Flemish Baroque painting

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Peter Paul Rubens, The Raising of the Cross, c. 1610–1611

Flemish Baroque painting refers to the art produced in the Southern Netherlands during Spanish control in the 16th and 17th centuries. The period roughly begins when the Dutch Republic was split from the Habsburg Spain regions to the south with the Spanish recapturing of Antwerp in 1585 and goes until about 1700, when Habsburg authority ended with the death of King Charles II.[1] Antwerp, home to the prominent artists Peter Paul Rubens, Anthony van Dyck, and Jacob Jordaens, was the artistic nexus, while other notable cities include Brussels and Ghent.[1]

Rubens, in particular, had a strong influence on seventeenth-century visual culture. His innovations helped define Antwerp as one of Europe's major artistic cities, especially for Counter Reformation imagery, and his student Van Dyck was instrumental in establishing new directions in English portraiture. Other developments in Flemish Baroque painting are similar to those found in Dutch Golden Age painting,[1] with artists specializing in such areas as history painting, portraiture, genre painting, landscape painting, and still life.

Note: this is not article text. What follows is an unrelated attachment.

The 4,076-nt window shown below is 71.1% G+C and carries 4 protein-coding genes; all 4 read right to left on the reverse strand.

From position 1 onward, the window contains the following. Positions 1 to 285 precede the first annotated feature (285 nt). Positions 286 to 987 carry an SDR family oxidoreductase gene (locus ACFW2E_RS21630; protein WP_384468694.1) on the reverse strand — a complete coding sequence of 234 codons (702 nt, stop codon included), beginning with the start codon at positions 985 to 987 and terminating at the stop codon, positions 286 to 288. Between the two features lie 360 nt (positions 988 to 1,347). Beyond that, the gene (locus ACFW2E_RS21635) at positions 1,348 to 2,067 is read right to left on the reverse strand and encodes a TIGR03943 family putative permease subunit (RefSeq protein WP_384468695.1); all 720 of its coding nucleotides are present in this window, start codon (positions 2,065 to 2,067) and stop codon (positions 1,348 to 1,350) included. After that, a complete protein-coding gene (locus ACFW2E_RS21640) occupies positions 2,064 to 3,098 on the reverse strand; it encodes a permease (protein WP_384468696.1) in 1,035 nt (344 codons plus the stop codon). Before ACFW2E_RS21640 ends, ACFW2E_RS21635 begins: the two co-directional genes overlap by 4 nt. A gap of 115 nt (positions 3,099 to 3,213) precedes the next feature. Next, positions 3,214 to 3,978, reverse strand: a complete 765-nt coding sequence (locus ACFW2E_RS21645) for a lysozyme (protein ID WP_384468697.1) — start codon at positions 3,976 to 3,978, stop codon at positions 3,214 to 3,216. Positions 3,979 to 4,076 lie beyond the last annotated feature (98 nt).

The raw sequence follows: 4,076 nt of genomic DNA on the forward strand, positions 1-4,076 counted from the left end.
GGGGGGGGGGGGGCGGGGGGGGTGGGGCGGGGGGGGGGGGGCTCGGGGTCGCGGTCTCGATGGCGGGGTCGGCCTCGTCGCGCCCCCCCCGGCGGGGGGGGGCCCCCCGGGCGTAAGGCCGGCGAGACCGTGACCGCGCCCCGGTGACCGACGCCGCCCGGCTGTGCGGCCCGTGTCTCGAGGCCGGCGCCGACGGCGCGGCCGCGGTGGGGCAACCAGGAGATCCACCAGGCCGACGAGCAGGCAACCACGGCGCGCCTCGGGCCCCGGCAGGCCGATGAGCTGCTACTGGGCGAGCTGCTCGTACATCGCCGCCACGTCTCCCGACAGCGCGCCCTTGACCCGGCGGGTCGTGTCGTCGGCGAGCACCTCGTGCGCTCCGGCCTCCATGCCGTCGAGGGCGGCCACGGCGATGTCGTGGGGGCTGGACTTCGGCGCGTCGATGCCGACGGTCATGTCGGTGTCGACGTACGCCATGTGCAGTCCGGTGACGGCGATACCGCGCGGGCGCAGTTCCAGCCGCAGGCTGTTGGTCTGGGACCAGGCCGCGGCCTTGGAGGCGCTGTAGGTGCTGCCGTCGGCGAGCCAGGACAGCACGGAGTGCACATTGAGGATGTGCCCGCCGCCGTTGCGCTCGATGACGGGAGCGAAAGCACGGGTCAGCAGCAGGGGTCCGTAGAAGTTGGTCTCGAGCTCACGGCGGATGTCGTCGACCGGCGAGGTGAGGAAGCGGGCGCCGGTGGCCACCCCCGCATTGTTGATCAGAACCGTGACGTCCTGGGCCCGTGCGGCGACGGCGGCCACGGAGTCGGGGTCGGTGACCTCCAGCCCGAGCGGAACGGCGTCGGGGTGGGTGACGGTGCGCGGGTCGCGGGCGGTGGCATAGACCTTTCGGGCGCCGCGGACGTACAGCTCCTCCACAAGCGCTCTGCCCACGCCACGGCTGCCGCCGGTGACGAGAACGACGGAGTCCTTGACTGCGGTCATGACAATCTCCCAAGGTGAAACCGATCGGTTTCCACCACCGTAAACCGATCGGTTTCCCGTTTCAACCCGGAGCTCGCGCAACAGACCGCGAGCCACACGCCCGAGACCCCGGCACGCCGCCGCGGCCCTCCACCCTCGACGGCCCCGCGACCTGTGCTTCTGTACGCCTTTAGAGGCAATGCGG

History of Dutch and Flemish painting
Early Netherlandish  (1400–1523)
Renaissance painting  (1520–1580)
Northern Mannerism  (1580–1615)
Dutch "Golden Age" painting  (1615–1702)
Flemish Baroque painting  (1608–1700)
List of Dutch painters
List of Flemish painters

General characteristics[edit]

"Flemish", in the context of this and artistic periods such as Flemish Primitives, often includes the regions not associated with modern Flanders, including the Duchy of Brabant and the autonomous Prince-Bishopric of Liège.[1] By the seventeenth-century, however, Antwerp was the main city for innovative artistic production, largely due to the presence of Rubens. Brussels was important as the location of the court, attracting David Teniers the Younger later in the century.

Frans Hogenberg, The Calvinist Iconoclastic Riot of August 20, 1566 when many paintings and church decorations were destroyed and subsequently replaced by late Northern Mannerist and Baroque artists.

Late Mannerism[edit]

Although paintings produced at the end of the 16th century belong to general Northern Mannerist and Late Renaissance approaches that were common throughout Europe, artists such as Otto van Veen, Adam van Noort, Marten de Vos, and the Francken family were particularly instrumental in setting the stage for the local Baroque. Between 1585 and the early 17th century they made many new altarpieces to replace those destroyed during the iconoclastic outbreaks of 1566. Also during this time Frans Francken the Younger and Jan Brueghel the Elder became important for their small cabinet paintings, often depicting mythological and history subjects.